Implementation of the MuCell process is not easy. Southco's Glenn Anderson says, "A person implementing the MuCell technology really has a steep learning curve to understand how to make the process work and how to ensure reliable output. Also, if you're making a plastic bucket, for example, you may not really care that much about the mechanical properties. You're interested in how does it look and how much money can I save. With engineered fasteners, we need to make sure we have the design margins where we need them so that we don't have any issues downstream. Each tool brought its own characteristics in terms of how you would mold solid or in MuCell."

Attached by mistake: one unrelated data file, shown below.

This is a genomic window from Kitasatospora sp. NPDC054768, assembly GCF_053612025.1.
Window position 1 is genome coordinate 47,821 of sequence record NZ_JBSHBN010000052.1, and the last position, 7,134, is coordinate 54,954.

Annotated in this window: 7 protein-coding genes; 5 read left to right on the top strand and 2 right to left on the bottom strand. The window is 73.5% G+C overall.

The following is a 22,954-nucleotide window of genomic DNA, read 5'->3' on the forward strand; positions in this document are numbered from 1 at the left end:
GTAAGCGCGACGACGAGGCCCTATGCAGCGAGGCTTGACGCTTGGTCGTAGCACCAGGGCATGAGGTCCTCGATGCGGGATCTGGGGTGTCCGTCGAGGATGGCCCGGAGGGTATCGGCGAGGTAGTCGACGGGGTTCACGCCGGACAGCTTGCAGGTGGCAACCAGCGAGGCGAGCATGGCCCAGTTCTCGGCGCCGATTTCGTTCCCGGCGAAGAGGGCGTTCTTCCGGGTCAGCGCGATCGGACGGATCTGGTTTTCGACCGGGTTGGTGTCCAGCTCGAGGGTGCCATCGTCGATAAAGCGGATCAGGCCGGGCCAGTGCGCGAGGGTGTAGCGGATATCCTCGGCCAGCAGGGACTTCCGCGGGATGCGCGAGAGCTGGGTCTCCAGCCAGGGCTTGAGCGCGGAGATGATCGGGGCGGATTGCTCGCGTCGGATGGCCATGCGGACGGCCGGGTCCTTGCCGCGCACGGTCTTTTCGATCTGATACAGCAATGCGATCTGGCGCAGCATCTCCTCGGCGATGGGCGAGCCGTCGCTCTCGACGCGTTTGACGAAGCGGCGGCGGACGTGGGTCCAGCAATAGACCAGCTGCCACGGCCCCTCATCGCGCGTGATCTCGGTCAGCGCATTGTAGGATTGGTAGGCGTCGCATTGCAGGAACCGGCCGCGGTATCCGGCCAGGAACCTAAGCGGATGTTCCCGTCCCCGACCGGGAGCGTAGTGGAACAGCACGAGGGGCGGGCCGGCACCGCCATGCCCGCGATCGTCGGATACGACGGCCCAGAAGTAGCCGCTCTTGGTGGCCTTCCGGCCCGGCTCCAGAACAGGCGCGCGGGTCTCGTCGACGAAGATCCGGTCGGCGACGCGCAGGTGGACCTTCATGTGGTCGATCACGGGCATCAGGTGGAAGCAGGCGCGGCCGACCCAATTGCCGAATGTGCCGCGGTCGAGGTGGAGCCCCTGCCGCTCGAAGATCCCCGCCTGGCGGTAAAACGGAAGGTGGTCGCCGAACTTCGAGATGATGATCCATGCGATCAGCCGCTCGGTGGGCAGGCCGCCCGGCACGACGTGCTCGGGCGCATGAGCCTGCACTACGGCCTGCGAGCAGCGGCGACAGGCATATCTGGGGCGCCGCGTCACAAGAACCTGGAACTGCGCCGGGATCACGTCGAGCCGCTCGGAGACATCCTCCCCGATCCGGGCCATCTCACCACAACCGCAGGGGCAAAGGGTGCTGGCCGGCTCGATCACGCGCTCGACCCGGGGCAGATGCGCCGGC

Engel's Braig says, "To succeed with core-back, you need precision machine technology." Position and clamp force need to be precisely controlled.

More than 300 machines globally are now making parts with the MuCell process. Other commercial parts include electrical components, electronics, business equipment and printer components, as well as packaging containers.  

The process is totally different from gas-assist injection molding, in which gas goes into a mold cavity following resin injection and is used to push the melt stream to the cavity wall. In the MuCell process, supercritical fluid is injected in the barrel, and is part of the melt stream.

The MuCell process works without chemical blowing agents, hydrocarbon-based physical blowing agents, nucleating agents or reactive components. As a result, the Trexel process can handle a wider range of melt indexes than conventional foaming processes.